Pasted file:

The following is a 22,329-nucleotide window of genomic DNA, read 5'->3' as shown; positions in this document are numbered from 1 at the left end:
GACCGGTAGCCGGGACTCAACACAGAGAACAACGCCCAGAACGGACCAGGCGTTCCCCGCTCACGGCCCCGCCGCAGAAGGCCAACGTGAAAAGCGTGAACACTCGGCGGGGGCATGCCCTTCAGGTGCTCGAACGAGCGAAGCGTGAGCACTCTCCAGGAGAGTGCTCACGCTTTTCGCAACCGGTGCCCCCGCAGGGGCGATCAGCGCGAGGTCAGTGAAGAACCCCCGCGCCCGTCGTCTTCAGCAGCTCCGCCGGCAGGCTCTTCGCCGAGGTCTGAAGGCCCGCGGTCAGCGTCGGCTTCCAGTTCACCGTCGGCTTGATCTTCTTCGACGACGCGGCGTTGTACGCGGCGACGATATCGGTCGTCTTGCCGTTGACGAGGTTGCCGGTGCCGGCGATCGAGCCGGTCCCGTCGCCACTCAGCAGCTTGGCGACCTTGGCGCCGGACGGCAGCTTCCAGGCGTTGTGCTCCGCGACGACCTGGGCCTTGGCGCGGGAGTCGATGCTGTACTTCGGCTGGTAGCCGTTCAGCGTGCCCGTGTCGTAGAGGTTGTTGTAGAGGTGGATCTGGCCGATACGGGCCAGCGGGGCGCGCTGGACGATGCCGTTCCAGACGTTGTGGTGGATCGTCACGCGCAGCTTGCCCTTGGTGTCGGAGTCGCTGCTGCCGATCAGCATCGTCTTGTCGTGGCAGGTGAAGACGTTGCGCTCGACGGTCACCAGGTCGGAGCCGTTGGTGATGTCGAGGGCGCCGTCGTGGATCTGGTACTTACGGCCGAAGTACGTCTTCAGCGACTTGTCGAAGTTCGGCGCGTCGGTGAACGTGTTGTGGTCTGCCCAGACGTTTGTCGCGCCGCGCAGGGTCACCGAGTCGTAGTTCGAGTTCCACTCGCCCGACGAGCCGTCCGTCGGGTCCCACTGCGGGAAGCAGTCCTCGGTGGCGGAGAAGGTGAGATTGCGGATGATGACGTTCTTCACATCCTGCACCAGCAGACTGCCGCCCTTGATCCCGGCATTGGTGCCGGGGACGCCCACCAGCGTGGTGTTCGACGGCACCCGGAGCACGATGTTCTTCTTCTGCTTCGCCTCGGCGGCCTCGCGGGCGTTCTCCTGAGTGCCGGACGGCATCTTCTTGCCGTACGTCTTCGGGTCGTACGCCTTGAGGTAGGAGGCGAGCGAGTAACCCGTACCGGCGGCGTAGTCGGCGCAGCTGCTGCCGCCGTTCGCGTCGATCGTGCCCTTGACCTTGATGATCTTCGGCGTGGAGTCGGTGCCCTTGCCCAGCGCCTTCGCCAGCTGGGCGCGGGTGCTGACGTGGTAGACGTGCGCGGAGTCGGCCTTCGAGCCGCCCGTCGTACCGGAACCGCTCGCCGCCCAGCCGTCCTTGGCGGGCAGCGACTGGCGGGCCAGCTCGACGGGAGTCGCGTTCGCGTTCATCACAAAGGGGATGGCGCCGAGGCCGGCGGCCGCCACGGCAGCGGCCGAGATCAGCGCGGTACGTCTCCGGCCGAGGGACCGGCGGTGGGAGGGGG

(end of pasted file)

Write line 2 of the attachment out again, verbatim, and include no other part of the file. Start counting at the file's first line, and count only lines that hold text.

GACCGGTAGCCGGGACTCAACACAGAGAACAACGCCCAGAACGGACCAGGCGTTCCCCGCTCACGGCCCCGCCGCAGAAGGCCAACGTGAAAAGCGTGAACACTCGGCGGGGGCATGCCCTTCAGGTGCTCGAACGAGCGAAGCGTGAGCACTCTCCAGGAGAGTGCTCACGCTTTTCGCAACCGGTGCCCCCGCAGGGGCGATCAGCGCGAGGTCAGTGAAGAACCCCCGCGCCCGTCGTCTTCAGCAGCTCCGCCGGCAGGCTCTTCGCCGAGGTCTGAAGGCCCGCGGTCAGCGTCGGCTTCCAGTTCACCGTCGGCTTGATCTTCTTCGACGACGCGGCGTTGTACGCGGCGACGATATCGGTCGTCTTGCCGTTGACGAGGTTGCCGGTGCCGGCGATCGAGCCGGTCCCGTCGCCACTCAGCAGCTTGGCGACCTTGGCGCCGGACGGCAGCTTCCAGGCGTTGTGCTCCGCGACGACCTGGGCCTTGGCGCGGGAGTCGATGCTGTACTTCGGCTGGTAGCCGTTCAGCGTGCCCGTGTCGTAGAGGTTGTTGTAGAGGTGGATCTGGCCGATACGGGCCAGCGGGGCGCGCTGGACGATGCCGTTCCAGACGTTGTGGTGGATCGTCACGCGCAGCTTGCCCTTGGTGTCGGAGTCGCTGCTGCCGATCAGCATCGTCTTGTCGTGGCAGGTGAAGACGTTGCGCTCGACGGTCACCAGGTCGGAGCCGTTGGTGATGTCGAGGGCGCCGTCGTGGATCTGGTACTTACGGCCGAAGTACGTCTTCAGCGACTTGTCGAAGTTCGGCGCGTCGGTGAACGTGTTGTGGTCTGCCCAGACGTTTGTCGCGCCGCGCAGGGTCACCGAGTCGTAGTTCGAGTTCCACTCGCCCGACGAGCCGTCCGTCGGGTCCCACTGCGGGAAGCAGTCCTCGGTGGCGGAGAAGGTGAGATTGCGGATGATGACGTTCTTCACATCCTGCACCAGCAGACTGCCGCCCTTGATCCCGGCATTGGTGCCGGGGACGCCCACCAGCGTGGTGTTCGACGGCACCCGGAGCACGATGTTCTTCTTCTGCTTCGCCTCGGCGGCCTCGCGGGCGTTCTCCTGAGTGCCGGACGGCATCTTCTTGCCGTACGTCTTCGGGTCGTACGCCTTGAGGTAGGAGGCGAGCGAGTAACCCGTACCGGCGGCGTAGTCGGCGCAGCTGCTGCCGCCGTTCGCGTCGATCGTGCCCTTGACCTTGATGATCTTCGGCGTGGAGTCGGTGCCCTTGCCCAGCGCCTTCGCCAGCTGGGCGCGGGTGCTGACGTGGTAGACGTGCGCGGAGTCGGCCTTCGAGCCGCCCGTCGTACCGGAACCGCTCGCCGCCCAGCCGTCCTTGGCGGGCAGCGACTGGCGGGCCAGCTCGACGGGAGTCGCGTTCGCGTTCATCACAAAGGGGATGGCGCCGAGGCCGGCGGCCGCCACGGCAGCGGCCGAGATCAGCGCGGTACGTCTCCGGCCGAGGGACCGGCGGTGGGAGGGGG